William Dudley, President and Chief Executive Officer of the Federal Reserve Bank of New York, spoke again Tuesday in Asia on Regulatory Reform of the Global Financial System. Dudley explains, "The financial crisis exposed significant vulnerabilities in the financial system. Without revisiting all the causes and consequences of the credit boom and bust that led to a boom and bust in the U.S. housing market, the bottom line is that our regulatory system failed in two important dimensions. First, a significant number of large, internationally active financial firms reached the brink of failure. Second, the financial system was not very resilient when these firms got into difficulty. Instead, the threat of failure propagated further shocks that reverberated throughout the global financial system."

He says, "These two shortcomings reflect many factors including inadequate capital and liquidity buffers, poor incentives to correctly measure, price and manage risks ex ante, the opacity of firm balance sheet and counterparty exposures, and the manner in which large financial firms were interconnected within the financial system. In the end, there was too much leverage in which large amounts of highly illiquid, long-term assets were financed by short-term liabilities. The fact that a large amount of the wholesale funding used to finance these assets was provided by leveraged financial intermediaries to other financial intermediaries increased the system's vulnerability to adverse shocks. As it turned out, the amount and quality of capital was grossly inadequate relative to the quality of the assets and off-balance-sheet exposures of many of the major global banking institutions. Moreover, many institutions had inadequate liquidity buffers. The lack of liquidity forced the fire sale of assets, which depressed prices and increased the pressure on capital."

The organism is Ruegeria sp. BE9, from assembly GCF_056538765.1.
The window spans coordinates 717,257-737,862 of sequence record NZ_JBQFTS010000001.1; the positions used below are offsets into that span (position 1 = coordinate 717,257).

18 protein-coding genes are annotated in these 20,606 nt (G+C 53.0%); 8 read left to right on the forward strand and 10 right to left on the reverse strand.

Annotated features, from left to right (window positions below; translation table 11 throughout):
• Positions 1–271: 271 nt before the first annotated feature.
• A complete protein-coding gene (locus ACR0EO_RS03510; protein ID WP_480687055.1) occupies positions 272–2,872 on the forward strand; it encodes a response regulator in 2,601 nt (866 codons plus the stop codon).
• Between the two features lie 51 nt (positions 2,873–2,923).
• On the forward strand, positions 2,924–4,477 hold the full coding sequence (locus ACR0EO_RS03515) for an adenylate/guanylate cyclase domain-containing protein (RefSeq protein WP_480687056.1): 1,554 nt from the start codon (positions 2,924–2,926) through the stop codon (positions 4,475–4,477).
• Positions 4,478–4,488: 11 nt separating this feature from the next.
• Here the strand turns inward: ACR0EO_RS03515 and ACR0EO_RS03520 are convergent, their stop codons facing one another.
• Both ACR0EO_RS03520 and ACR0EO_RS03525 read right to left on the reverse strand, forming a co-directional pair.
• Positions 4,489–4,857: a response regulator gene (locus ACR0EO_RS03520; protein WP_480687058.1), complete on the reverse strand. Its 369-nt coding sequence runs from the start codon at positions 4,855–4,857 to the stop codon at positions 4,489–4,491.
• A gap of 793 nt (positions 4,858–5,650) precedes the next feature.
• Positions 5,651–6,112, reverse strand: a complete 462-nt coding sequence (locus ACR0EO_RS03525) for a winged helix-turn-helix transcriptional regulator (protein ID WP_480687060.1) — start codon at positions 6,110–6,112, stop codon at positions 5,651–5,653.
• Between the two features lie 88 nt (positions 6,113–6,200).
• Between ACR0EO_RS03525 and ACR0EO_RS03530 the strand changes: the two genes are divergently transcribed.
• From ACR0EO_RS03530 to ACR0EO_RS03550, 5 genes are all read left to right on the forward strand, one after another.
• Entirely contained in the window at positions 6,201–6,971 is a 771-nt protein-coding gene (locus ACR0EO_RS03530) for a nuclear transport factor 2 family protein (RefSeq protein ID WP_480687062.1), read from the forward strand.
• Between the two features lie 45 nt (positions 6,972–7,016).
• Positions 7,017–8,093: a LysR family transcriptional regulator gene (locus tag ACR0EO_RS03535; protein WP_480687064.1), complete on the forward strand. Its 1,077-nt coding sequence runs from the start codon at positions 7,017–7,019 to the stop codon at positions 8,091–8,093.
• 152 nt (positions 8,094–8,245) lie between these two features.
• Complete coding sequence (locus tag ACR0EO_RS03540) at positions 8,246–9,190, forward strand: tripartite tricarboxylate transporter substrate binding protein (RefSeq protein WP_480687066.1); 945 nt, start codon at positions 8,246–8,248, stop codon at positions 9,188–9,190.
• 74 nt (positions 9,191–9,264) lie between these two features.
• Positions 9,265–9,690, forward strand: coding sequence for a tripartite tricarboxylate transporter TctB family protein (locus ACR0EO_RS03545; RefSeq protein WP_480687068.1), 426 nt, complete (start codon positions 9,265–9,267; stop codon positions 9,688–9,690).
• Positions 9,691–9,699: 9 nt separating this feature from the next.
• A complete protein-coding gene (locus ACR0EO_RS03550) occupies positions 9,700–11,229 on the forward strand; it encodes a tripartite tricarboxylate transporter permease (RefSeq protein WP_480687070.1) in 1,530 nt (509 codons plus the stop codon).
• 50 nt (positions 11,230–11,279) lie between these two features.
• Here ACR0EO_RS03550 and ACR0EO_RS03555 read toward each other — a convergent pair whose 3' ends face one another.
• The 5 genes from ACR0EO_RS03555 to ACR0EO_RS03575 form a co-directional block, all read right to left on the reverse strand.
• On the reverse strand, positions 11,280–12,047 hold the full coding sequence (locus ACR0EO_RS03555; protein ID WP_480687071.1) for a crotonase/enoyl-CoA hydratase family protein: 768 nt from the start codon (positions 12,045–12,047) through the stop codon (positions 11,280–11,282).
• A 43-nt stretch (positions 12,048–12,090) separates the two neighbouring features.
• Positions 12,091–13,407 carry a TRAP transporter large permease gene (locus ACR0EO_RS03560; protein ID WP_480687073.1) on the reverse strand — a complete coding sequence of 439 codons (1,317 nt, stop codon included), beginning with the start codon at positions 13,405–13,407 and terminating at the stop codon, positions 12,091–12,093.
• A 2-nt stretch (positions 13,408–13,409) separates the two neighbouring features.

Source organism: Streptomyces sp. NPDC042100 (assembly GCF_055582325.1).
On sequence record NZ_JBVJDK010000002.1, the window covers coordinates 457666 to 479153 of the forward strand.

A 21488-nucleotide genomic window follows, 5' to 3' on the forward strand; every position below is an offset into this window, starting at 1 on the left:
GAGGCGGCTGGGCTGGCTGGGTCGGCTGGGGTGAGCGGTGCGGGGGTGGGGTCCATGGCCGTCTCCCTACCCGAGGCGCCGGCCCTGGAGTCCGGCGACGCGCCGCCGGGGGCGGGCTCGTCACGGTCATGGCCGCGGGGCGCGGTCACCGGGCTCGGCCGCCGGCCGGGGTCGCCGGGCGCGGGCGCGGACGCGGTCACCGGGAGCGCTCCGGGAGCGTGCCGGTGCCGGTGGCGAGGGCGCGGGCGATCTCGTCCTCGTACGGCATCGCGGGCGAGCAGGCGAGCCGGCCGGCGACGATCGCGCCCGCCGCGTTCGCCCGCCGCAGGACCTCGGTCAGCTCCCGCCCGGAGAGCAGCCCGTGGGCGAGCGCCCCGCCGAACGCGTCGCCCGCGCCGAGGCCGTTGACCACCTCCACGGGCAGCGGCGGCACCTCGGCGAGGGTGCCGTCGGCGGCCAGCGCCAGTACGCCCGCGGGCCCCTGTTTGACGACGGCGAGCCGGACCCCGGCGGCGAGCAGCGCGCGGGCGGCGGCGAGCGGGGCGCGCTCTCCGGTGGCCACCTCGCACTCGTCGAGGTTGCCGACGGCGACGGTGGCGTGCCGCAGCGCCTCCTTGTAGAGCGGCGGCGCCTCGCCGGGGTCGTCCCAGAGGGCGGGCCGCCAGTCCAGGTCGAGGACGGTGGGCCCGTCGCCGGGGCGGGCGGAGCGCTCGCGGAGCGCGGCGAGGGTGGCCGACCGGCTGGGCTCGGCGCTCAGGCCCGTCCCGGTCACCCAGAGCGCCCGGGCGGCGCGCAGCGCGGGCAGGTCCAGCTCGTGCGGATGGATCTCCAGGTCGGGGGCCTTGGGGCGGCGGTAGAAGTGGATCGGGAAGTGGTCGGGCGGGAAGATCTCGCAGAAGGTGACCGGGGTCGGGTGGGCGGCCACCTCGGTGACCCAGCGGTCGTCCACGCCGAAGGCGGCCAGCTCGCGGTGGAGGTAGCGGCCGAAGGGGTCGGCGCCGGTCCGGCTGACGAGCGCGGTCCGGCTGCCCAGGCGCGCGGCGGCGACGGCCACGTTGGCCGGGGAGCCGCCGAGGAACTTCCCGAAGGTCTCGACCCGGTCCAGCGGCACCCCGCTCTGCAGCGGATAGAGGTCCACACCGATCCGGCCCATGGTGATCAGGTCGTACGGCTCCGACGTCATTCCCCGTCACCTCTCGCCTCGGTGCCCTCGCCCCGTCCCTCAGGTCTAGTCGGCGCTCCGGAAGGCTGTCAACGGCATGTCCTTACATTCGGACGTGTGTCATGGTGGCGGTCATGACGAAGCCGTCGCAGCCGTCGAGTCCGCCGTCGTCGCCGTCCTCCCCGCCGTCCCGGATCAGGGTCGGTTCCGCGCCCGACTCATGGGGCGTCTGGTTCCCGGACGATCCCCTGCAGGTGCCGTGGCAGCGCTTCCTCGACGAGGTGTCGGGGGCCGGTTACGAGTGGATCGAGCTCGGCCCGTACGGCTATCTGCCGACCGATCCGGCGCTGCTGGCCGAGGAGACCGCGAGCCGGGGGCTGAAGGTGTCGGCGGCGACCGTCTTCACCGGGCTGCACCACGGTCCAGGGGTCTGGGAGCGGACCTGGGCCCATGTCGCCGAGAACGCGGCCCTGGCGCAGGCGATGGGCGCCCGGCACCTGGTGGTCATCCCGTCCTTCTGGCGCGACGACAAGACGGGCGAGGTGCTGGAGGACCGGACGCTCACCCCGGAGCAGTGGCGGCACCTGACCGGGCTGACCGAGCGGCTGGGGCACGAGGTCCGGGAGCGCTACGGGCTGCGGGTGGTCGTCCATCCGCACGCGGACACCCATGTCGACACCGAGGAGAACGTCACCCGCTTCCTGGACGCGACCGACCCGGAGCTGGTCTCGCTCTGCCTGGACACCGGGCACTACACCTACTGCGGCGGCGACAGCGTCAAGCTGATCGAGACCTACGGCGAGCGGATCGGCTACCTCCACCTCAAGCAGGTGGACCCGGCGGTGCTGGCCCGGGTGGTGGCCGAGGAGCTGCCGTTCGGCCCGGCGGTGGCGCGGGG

Dudley continues, "The interconnectedness of the financial system also caused shocks to spread quickly. For example, the failure of Lehman Brothers led to losses at the Reserve Fund, which precipitated a widespread money market mutual fund panic. It also led to actions by U.K. bankruptcy authorities that had the effect of freezing the assets owned by hedge fund and other clients of the firm and this encouraged such investors to pull assets from other institutions perceived to be weak. These and other propagation channels in turn, led to virtual stoppage of lending and borrowing activity in the money markets and, ultimately, a credit crunch that reverberated throughout the global financial system. For example, the crisis led to a sharp constraint on the availability of trade credit in the fall of 2008 that had a devastating impact on economic activity in emerging markets in Asia and Latin America, as well as Japan. This region felt the full economic consequences of the crisis even though banks in the region were generally healthy and far from the U.S. housing boom and bust and the subprime mortgage debacle that could be viewed as the initial spark that ignited the crisis."

He comments, "The crisis also underscored another area for further cross-border work: Our international approach to liquidity provision and lender-of-last-resort services to globally active institutions. Cooperation among liquidity providers, for example, through some central bank dollar swap arrangements, played an important role in stabilizing global money markets. However, the division of lender-of-last-resort responsibilities between home and host countries remained ambiguous through the crisis. This needs further attention."